Soviet-Style Army Parade Marks New National Holiday in Minsk

MINSK, Belarus -- President Alexander Lukashenko inaugurated Belarus' new independence day Thursday with a Soviet-style military parade and a defiant speech in Independence Square.


The main opposition group countered by declaring it a day of mourning for four children killed in a bus crash the day before.


As with virtually any public celebration in Belarus in recent months, the commemoration of the nation's independence has become fraught with controversy.


Since 1990, the former Soviet republic had celebrated its independence on July 27, the date when the first democratically elected parliament of Belarus adopted a declaration of sovereignty.


But a controversial referendum held by Lukashenko last fall changed the date to July 3, commemorating the date in 1944 that Soviet troops liberated Minsk from the Nazis.


Lukashenko, an authoritarian who laments the breakup of the Soviet Union, also dissolved the democratically elected parliament following the referendum.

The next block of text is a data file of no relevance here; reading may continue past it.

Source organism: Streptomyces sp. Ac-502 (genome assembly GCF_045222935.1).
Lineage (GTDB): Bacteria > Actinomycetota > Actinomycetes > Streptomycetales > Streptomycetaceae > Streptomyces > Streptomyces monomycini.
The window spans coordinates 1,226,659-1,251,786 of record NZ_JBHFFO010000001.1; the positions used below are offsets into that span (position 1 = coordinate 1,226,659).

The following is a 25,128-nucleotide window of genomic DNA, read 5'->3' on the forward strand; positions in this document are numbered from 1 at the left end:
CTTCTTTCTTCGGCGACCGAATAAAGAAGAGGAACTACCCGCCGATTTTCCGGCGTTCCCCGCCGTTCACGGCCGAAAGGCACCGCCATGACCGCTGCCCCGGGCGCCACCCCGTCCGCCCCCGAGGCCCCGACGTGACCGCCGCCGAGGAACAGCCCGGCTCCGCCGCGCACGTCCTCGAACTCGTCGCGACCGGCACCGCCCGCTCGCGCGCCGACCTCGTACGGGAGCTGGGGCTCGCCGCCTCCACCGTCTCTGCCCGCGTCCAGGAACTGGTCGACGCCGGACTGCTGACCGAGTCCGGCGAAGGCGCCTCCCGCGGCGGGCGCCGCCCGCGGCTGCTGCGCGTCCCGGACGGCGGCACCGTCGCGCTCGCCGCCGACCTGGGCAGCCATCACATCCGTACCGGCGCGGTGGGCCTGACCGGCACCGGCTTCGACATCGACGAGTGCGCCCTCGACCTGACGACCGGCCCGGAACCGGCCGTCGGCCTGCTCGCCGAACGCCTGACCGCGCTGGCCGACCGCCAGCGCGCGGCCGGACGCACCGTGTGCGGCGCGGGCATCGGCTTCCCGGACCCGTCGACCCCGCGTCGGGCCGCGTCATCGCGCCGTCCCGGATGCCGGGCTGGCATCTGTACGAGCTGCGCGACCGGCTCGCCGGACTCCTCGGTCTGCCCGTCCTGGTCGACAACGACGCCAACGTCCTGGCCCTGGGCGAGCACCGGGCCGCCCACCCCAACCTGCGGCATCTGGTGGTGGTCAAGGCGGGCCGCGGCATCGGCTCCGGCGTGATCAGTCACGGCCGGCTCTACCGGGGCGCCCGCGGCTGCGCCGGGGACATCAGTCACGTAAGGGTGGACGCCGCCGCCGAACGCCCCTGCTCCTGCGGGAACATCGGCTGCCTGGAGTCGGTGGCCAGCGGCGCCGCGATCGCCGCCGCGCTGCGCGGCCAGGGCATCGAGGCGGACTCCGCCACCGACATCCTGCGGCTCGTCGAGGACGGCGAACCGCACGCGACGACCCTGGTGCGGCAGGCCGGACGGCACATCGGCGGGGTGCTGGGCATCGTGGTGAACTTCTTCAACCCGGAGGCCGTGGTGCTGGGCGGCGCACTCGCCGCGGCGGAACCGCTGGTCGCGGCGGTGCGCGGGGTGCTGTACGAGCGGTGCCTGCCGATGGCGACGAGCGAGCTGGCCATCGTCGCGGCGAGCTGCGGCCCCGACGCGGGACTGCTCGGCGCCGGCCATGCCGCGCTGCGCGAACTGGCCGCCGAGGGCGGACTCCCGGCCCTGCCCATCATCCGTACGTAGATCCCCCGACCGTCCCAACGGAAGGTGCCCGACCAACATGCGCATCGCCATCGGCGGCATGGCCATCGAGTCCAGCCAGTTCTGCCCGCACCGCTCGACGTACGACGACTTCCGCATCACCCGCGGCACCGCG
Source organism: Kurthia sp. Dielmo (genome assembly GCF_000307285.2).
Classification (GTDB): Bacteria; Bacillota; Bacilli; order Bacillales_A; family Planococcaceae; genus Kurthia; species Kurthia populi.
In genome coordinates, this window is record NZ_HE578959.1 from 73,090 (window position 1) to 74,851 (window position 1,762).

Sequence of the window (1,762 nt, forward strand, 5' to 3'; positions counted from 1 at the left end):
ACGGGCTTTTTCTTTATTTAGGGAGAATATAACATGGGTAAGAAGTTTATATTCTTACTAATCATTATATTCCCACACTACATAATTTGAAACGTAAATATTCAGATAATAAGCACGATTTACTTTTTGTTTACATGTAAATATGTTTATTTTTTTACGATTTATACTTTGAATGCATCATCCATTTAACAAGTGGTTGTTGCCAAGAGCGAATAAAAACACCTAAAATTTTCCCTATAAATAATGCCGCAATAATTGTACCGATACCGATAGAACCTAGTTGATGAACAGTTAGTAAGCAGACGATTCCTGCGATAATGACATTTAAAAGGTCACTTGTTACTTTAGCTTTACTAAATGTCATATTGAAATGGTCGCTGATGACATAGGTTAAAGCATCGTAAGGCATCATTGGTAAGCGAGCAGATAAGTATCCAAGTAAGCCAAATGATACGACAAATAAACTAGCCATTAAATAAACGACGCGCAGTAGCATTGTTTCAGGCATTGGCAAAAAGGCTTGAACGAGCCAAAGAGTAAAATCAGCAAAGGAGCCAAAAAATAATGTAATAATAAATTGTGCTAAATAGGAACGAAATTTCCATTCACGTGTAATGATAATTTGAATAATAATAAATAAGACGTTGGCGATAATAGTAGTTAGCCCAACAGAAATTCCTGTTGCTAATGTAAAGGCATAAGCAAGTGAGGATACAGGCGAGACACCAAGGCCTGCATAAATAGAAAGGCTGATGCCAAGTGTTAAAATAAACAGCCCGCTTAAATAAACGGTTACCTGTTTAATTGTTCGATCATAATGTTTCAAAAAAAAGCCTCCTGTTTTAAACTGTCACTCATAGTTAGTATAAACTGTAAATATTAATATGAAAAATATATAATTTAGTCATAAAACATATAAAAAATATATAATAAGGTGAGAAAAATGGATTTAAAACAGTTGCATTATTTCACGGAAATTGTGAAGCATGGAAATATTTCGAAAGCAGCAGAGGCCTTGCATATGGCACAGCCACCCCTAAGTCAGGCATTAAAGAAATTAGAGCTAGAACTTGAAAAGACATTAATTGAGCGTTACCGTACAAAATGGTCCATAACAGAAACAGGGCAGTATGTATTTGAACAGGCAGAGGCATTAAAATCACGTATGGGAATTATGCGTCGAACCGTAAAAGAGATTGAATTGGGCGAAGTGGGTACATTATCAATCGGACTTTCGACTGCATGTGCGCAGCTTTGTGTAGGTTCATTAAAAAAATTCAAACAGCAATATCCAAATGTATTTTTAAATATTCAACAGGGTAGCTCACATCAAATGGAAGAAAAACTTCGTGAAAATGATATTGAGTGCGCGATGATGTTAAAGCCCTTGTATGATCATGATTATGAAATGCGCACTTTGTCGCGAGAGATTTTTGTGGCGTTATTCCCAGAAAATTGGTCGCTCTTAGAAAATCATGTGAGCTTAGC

Thursday's independence festivities began early, under a driving rain, with a flag ceremony at the presidential residence.


Then, at the military parade, nearly 4,000 soldiers and officers marched through Independence Square, accompanied by 100 combat vehicles.


In his speech, Lukashenko referred to those who oppose his efforts to reintegrate the former Soviet republics.


"Today, they are persistently playing a new card in an attempt to present Belarus as a totalitarian and nondemocratic state in the eyes of the world public,'' he said.


"But in course of time, the world community becomes more and more aware of our country's importance on the world arena," he added.


A parade of sportsmen followed, a staple of Soviet-era parades.